If you’re one of the millions of Americans who have struggled with long-term unemployment, or an employer looking to fill a position, you’ve likely heard of “the skills gap,” the belief that unemployed talent can’t find gainful employment because they lack the skills to succeed in today’s labor market. The traditional approach taken by most workforce development agencies in response to this idea is to provide training in the hopes that new skills or certifications on a resume will lead a candidate to a job. But what if skills and job requirements align, but job seekers still can’t access open job opportunities?
Each year, the United States spends $41 billion on workforce development, but historically underserved and marginalized populations experience unemployment rates well above national, state, and city levels. Even as unemployment continues to trend downward in 2021 while we recover from the economic and social upheaval caused by global pandemic, “racial disparities in unemployment rates persist.”
As of December 2021, after almost two years of shutdowns and layoffs, “about 2.2 million Americans remain long-term unemployed,” a term defined by the Bureau of Labor Statistics as someone who has been out of work for at least 27 weeks and “actively sought employment during the past four weeks.” That statistic has doubled since pre-pandemic reporting in February 2020.
At Skills, we don’t believe that over two million workers in the U.S., or hundreds of thousands here in Chicago, lack the skills that employers need. On the contrary, we know that valuable talent is distributed evenly—from Pullman to Austin to Rogers Park. We’ve also been hearing about “the labor shortage” and “the Great Resignation” for months.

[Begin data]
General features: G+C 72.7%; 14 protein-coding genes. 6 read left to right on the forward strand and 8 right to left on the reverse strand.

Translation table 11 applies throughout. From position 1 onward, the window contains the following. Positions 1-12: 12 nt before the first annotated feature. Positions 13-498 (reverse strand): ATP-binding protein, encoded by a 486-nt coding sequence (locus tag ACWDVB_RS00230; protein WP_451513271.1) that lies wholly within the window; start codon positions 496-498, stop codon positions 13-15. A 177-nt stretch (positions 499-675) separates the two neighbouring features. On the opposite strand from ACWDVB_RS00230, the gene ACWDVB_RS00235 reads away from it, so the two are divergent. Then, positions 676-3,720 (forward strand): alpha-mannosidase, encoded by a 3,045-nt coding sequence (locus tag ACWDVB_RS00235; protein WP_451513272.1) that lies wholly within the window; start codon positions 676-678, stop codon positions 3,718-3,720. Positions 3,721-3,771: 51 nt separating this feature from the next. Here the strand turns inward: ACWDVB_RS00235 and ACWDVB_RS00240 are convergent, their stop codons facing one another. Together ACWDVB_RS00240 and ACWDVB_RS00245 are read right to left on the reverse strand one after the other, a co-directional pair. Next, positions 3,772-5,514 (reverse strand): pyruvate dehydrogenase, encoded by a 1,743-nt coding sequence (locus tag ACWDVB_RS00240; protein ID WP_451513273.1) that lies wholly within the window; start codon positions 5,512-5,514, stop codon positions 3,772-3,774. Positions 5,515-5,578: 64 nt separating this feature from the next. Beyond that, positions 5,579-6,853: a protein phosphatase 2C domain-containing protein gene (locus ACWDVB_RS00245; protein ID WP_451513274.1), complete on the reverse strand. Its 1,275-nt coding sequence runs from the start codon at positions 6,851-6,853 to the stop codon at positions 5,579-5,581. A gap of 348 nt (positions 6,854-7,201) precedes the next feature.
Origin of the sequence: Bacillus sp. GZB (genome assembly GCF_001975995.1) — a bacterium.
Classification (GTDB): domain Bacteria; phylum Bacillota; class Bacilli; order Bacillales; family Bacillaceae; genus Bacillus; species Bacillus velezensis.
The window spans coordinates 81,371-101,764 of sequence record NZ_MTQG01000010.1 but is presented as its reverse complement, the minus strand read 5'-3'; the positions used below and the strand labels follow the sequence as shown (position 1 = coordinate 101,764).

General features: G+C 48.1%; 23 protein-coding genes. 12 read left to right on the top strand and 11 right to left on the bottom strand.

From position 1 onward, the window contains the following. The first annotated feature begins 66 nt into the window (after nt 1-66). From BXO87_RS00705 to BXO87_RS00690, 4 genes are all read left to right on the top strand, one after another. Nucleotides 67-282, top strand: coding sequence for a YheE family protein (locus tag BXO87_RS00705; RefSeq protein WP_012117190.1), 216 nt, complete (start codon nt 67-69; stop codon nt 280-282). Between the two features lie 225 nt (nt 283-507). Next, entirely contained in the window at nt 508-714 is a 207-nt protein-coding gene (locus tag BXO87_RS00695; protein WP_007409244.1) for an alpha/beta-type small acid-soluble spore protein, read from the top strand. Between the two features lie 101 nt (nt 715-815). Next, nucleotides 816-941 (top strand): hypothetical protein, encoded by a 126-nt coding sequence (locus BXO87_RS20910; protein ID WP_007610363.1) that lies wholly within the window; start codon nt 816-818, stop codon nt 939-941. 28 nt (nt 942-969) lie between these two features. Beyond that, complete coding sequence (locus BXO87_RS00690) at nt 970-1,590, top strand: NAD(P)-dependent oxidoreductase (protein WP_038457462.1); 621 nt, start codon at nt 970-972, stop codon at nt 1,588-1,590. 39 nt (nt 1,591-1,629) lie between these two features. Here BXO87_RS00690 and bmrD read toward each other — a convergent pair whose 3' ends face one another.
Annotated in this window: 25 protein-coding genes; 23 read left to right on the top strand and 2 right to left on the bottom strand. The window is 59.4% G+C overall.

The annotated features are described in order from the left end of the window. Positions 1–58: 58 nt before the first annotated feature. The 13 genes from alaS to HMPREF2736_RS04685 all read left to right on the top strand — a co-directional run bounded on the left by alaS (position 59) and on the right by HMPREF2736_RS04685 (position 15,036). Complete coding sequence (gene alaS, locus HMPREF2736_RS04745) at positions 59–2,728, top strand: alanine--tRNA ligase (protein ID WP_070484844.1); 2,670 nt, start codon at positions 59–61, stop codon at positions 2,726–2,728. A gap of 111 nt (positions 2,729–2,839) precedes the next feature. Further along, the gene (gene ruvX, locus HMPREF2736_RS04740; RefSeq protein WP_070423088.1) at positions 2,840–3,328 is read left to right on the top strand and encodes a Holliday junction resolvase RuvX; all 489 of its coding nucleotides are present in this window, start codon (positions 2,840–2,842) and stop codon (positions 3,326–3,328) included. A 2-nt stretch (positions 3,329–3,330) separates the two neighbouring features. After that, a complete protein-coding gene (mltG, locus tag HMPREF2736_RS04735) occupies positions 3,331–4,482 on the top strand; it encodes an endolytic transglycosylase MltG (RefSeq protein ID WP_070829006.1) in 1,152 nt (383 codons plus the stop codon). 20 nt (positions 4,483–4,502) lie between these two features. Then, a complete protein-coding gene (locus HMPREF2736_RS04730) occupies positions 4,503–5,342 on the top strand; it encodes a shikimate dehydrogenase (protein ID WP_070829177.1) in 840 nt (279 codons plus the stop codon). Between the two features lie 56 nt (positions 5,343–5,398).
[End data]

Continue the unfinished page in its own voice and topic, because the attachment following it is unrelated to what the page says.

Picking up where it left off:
With almost 5 million more jobs available nationwide than applicants to fill them, including “in some Chicago neighborhoods that have been screaming for more jobs for decades,” the data begins to hint at a more nuanced reality than underqualified or uninterested workers. Clearly, companies have positions they need filled.
So, if workers have the tools to succeed, and employers have opportunities available, why the disconnect?
Skills was built on the foundational belief that the primary blocker to employment, career pathways, and economic mobility is not a skills gap but a lack of access to opportunities. Before we’d heard of terms like “opportunity gap” or “access gap,” we flipped the traditional workforce development model to create a jobs-first approach that leverages the existing skills of the local applicant pool while working with companies to remove barriers and biases in their screening, hiring, and retention practices. In reducing obstacles to employment, we create equity in career growth and economic mobility.
Through our jobs-first workforce development model, we work directly with a company to identify long-term hiring needs, and then we recruit a qualified, diverse pool of unemployed and underemployed talent to fill those existing positions. Additional support and training takes place once a candidate has been placed into a role.
As our colleague Dr. Annelies Goger from the Brookings Institute writes, “it’s time to abandon the skills gap narrative. It treats labor markets as transactional and assumes hiring processes are objective with regard to how employers recruit, sort, and assess the value of candidates. It ignores social dynamics such as race, class, age, and gender bias in the hiring process. Due to racial segregation and stunted access to professional networks, many talented Black, Latino or Hispanic, and Indigenous workers never get a real opportunity to compete for key jobs in the emerging economy.”
Who you know—rather than what you know—is often a key factor in finding work. Too often, local talent from disinvested communities isn’t embedded in the network employers tap into. At Skills, we level the playing field and connect our network of hiring partners to job-ready talent by reconsidering disqualifiers in the application process, consulting companies on investing in local neighborhoods, collaborating on the creation of career pathway programs, and supporting job seekers throughout their interview and hiring processes.
We know unemployed and underemployed job seekers across Chicagoland are looking for jobs, and we know jobs are looking for people. Skills is here to help them connect by bridging the access gap.